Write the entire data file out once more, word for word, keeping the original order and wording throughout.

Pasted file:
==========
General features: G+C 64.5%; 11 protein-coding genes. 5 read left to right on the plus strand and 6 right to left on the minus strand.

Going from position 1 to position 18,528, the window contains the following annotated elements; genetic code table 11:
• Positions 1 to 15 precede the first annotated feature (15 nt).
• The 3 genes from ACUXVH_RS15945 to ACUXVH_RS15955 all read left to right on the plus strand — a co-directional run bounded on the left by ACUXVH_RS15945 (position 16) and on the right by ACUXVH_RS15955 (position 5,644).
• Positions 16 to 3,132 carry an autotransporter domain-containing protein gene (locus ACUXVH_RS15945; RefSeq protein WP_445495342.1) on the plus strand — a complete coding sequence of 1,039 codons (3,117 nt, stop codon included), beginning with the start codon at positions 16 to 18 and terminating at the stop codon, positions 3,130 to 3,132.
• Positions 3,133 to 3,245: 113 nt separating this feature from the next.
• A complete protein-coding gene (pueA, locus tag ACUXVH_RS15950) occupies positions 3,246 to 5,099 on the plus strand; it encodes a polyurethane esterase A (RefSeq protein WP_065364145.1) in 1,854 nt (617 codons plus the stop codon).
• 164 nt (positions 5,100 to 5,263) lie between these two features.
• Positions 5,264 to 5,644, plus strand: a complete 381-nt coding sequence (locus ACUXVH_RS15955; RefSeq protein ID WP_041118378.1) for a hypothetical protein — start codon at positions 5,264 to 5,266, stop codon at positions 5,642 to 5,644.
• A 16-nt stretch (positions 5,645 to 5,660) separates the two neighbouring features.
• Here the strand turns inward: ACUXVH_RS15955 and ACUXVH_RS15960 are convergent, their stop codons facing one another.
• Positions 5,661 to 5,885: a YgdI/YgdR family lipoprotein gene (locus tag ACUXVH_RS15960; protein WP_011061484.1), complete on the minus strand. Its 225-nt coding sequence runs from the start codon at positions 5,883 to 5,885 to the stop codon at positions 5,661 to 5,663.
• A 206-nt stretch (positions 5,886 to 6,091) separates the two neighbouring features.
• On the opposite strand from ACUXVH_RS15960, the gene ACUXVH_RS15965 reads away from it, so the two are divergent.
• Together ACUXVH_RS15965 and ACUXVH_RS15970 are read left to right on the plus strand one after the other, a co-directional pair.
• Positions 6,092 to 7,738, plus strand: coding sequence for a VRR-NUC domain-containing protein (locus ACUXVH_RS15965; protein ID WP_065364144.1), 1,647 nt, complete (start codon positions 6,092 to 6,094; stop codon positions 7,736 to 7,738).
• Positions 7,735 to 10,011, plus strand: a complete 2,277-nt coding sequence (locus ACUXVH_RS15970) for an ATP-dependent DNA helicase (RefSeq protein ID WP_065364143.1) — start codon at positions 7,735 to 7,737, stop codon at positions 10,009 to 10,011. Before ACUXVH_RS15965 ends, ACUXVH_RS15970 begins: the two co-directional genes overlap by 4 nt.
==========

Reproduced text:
General features: G+C 64.5%; 11 protein-coding genes. 5 read left to right on the plus strand and 6 right to left on the minus strand.

Going from position 1 to position 18,528, the window contains the following annotated elements; genetic code table 11:
• Positions 1 to 15 precede the first annotated feature (15 nt).
• The 3 genes from ACUXVH_RS15945 to ACUXVH_RS15955 all read left to right on the plus strand — a co-directional run bounded on the left by ACUXVH_RS15945 (position 16) and on the right by ACUXVH_RS15955 (position 5,644).
• Positions 16 to 3,132 carry an autotransporter domain-containing protein gene (locus ACUXVH_RS15945; RefSeq protein WP_445495342.1) on the plus strand — a complete coding sequence of 1,039 codons (3,117 nt, stop codon included), beginning with the start codon at positions 16 to 18 and terminating at the stop codon, positions 3,130 to 3,132.
• Positions 3,133 to 3,245: 113 nt separating this feature from the next.
• A complete protein-coding gene (pueA, locus tag ACUXVH_RS15950) occupies positions 3,246 to 5,099 on the plus strand; it encodes a polyurethane esterase A (RefSeq protein WP_065364145.1) in 1,854 nt (617 codons plus the stop codon).
• 164 nt (positions 5,100 to 5,263) lie between these two features.
• Positions 5,264 to 5,644, plus strand: a complete 381-nt coding sequence (locus ACUXVH_RS15955; RefSeq protein ID WP_041118378.1) for a hypothetical protein — start codon at positions 5,264 to 5,266, stop codon at positions 5,642 to 5,644.
• A 16-nt stretch (positions 5,645 to 5,660) separates the two neighbouring features.
• Here the strand turns inward: ACUXVH_RS15955 and ACUXVH_RS15960 are convergent, their stop codons facing one another.
• Positions 5,661 to 5,885: a YgdI/YgdR family lipoprotein gene (locus tag ACUXVH_RS15960; protein WP_011061484.1), complete on the minus strand. Its 225-nt coding sequence runs from the start codon at positions 5,883 to 5,885 to the stop codon at positions 5,661 to 5,663.
• A 206-nt stretch (positions 5,886 to 6,091) separates the two neighbouring features.
• On the opposite strand from ACUXVH_RS15960, the gene ACUXVH_RS15965 reads away from it, so the two are divergent.
• Together ACUXVH_RS15965 and ACUXVH_RS15970 are read left to right on the plus strand one after the other, a co-directional pair.
• Positions 6,092 to 7,738, plus strand: coding sequence for a VRR-NUC domain-containing protein (locus ACUXVH_RS15965; protein ID WP_065364144.1), 1,647 nt, complete (start codon positions 6,092 to 6,094; stop codon positions 7,736 to 7,738).
• Positions 7,735 to 10,011, plus strand: a complete 2,277-nt coding sequence (locus ACUXVH_RS15970) for an ATP-dependent DNA helicase (RefSeq protein ID WP_065364143.1) — start codon at positions 7,735 to 7,737, stop codon at positions 10,009 to 10,011. Before ACUXVH_RS15965 ends, ACUXVH_RS15970 begins: the two co-directional genes overlap by 4 nt.